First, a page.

6 Ways To Tell Yourself Everything Will Be Okay

Flickr / la_maga_pics
Flickr / la_maga_pics

1. This is one day out of the approximately 28, 470 days that you (the average person) will be alive. If this one is a casualty to bad circumstance, know that probability is on your side that you will have another good day.

2. Look at the people around you (or, if there are none, think of those you know) and think about how many days they’ve wasted being unhappy. Look at the people with frown lines and those that are so into themselves they don’t even take the time to smile at strangers. If nothing else, strive to achieve a happier, thankful, and more peaceful sense of humanity for the sake of those that don’t in order to get past your own problems.

3. Whatever your unhappiness is contingent on at the moment, know that there is something else that you can make up for it. If a relationship has soured, if you are jobless, if you are overweight and unhappy, if you have test anxiety before a final, know that there is something else that you can look forward to once you stop thinking about it. You may have lost everything, but as long as you exist, there is potential. Take a walk, look at what’s around you without deflecting negativity or cynicism on it, and cherish the breath and breadth of life.

4. Don’t think about others that have it “worse.” There are too many people that trivialize their and others’ problems by saying things along the lines of, “You think your __ is bad? Think about __’s situation.” This does not solve any problem because there will always be someone that has a life worse off than you, and it will only make you feel more guilty about being self-loathing or self-pitying. Instead, dwell on people that have had success. Wonder how they were able to get from point A to point B, how they made it out alive and thriving, and impose those standards on your own life.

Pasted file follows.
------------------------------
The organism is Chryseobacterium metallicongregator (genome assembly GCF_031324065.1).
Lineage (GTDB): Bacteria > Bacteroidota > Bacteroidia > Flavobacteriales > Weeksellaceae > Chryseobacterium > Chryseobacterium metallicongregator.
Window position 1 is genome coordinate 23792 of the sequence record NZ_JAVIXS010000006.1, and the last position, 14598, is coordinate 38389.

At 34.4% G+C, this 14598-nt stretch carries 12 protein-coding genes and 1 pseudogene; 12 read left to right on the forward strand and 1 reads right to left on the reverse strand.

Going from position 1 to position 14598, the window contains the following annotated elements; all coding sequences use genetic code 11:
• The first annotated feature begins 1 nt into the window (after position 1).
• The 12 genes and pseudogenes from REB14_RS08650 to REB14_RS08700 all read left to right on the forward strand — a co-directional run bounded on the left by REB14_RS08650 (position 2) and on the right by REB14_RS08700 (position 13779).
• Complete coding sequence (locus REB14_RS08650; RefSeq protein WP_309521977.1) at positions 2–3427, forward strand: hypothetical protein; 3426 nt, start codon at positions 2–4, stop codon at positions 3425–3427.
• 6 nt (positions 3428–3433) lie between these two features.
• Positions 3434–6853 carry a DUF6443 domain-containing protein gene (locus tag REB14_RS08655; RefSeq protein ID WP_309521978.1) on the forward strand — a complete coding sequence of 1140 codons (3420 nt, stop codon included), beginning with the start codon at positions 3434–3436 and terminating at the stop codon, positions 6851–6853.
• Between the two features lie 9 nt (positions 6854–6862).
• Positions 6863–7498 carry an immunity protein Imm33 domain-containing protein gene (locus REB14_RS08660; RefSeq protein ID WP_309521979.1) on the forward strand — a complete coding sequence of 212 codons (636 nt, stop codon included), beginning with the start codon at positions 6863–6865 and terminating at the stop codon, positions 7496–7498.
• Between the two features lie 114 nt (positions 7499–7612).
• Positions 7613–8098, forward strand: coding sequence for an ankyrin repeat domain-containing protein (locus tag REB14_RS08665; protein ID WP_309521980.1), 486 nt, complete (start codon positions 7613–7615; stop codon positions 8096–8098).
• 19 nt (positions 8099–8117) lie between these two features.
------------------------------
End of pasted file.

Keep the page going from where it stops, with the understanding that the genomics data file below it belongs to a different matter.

5. Do something that makes you happy (if only temporarily). If you are a binge eater or an addict or a chronic overachiever, think of something that makes you feel satisfied, and remember that voracity can’t be filled by material conquests (if you feel badly, don’t go for retail therapy or that container of cheese filled soft-pretzel bites). Go for real sustenance – a good write, a fast jog, calling an uplifting friend.

6. Instead of inaction in the face of life obstacles or despair, think of what your long term goals. A good friend once defined procrastination as a ‘weakness in the face of impulse’, not as a manifest of laziness. So remember what you want, and go for it. Stop choosing cheap consumer fodder over what you really want. Look past today, and envision yourself as what you could be. And go for it. Thought Catalog Logo Mark

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Henrietta Jamal

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